Choose the best fertilizer to grow a strong, lush lawn
In addition to keeping your yard looking lush and green, lawn fertilizer can strengthen your lawn so it is more resistant to weeds and diseases. Feeding your lawn every six to eight weeks will keep it well-supplied with nutrients. This guide discusses the three main types of fertilizer so that you can confidently choose the best variety for your lawn.
When to Feed Your Lawn
With cool nights, ample rainfall and morning dew, fall is the ideal time to feed your lawn. An early fall feeding gives the lawn the nutrients it needs to grow and recover from the damage of the hot summer months. A late fall feeding prepares the grass for the winter months, strengthens roots and enables the grass to store more nitrogen to use in the spring.
If you need to re-seed your lawn in patchy areas, read our Overseeding Your Lawn Project Guide.
Choose a Lawn Spreader
A lawn spreader helps you evenly distribute fertilizer and other lawn care products around your yard. There are two basic types of lawn spreaders:
• Drop spreaders are useful for smaller yard spaces, up to 5,000 square feet. A drop spreader lays the lawn food between its wheels, meaning you have more control of where the fertilizer is laid, but you need to be precise in how you maneuver the spreader. Overlap your strips so that you don’t miss a spot.
• Handheld spreaders also accommodate small yards. Crank the handle while walking through your yard to release the fertilizer.
• Broadcast or rotary spreaders are used for large yard spaces. This spreader disperses lawn food beyond the wheelbase, covering more ground than you would achieve with a drop or handheld spreader.
How to Read Fertilizer Labels
When shopping for fertilizer, look for three numbers on the label. These numbers indicate the percentages of main nutrients responsible for the development and overall health of your lawn. The first number represents nitrogen. The second is phosphorus and the third is potassium. So, if a bag of fertilizer is labeled 20-27-5, that means it contains 20 percent nitrogen, 27 percent phosphorus and 5 percent potassium. The remaining ingredients contain other nutrients and fillers.
Nitrogen helps the grass grow and produce a lush green color. Phosphorus strengthens its roots, and potassium builds strong cells within the plant tissue. It also helps the grass withstand stress, drought and disease.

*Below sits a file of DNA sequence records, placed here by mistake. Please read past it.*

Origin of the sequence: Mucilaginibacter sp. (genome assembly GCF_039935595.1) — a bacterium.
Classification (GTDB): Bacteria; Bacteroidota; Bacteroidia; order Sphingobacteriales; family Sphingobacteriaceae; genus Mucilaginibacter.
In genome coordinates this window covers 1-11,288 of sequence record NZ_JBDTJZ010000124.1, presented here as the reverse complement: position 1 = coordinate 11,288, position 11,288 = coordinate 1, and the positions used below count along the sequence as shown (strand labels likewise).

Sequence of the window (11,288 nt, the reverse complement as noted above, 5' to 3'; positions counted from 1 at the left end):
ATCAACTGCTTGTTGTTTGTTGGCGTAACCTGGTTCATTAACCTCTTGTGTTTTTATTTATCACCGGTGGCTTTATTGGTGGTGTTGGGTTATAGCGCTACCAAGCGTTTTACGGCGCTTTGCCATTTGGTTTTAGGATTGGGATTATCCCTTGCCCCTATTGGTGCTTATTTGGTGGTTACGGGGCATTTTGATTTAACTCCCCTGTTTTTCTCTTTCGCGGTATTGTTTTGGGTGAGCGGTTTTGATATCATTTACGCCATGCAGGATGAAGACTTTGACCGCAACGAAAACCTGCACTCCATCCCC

Multi-benefit lawn fertilizers combine nutrients that feed grass in critical growing seasons with additional ingredients that address other common lawn problems, from crabgrass prevention – often needed most in the North – to insect killers that eradicate harmful pests without harming the grass itself. There are even weed and feed products that work as post-emergents, killing off crabgrass that has already invaded the lawn while strengthening the grass so that it grows thicker and keeps the weeds from returning.
Weed and Feed Fertilizers
Weed and feed fertilizers have two benefits, explained in the name: They feed your lawn while also killing existing weeds. Some of these fertilizers kill weeds by sticking to the weed leaves, so it’s important to apply when the grass is wet from morning dew or after a quick sprinkling.
Tip: Don’t water your lawn for 24 hours after applying a weed and feed, as the water can wash away the weed control particles before they can get to work.
Feed Only Fertilizers
Feed only fertilizers are great if your lawn is weed free and you just want to feed it to thicken your grass, crowd out new weeds and strengthen your lawn to help protect it against future problems. These fertilizers can be used on any grass type during any season. Check manufacturer's instructions for specific application details.
The type of grass you have determines the type fertilizer you should use and how often you should use it. There are a variety of fertilizers to choose from to suit your lawn’s needs, including:
• Liquid fertilizer: works and absorbs quickly, so you may need to reapply every few weeks.
• Granular fertilizer: absorbs into the ground more slowly and may require less application than liquid fertilizers. Granular fertilizer is also easier to control than liquid.
• Organic fertilizer: good for low-maintenance gardeners. The chemicals in organic fertilizers are slow to break down and seep into the ground.
Before you fertilize your lawn, do a soil test to determine the pH level of your soil. The pH, or the acidity level, of your soil has a lot to do with how well your plants grow. By understanding the pH level, you can get the most appropriate fertilizer for your lawn. One of the most efficient ways to test your soil is by using a pH test kit. The pH is tested on a scale of 0 (most acidic) to 14 (most alkaline). Plants grow best in soil between 6 and 7 (neutral).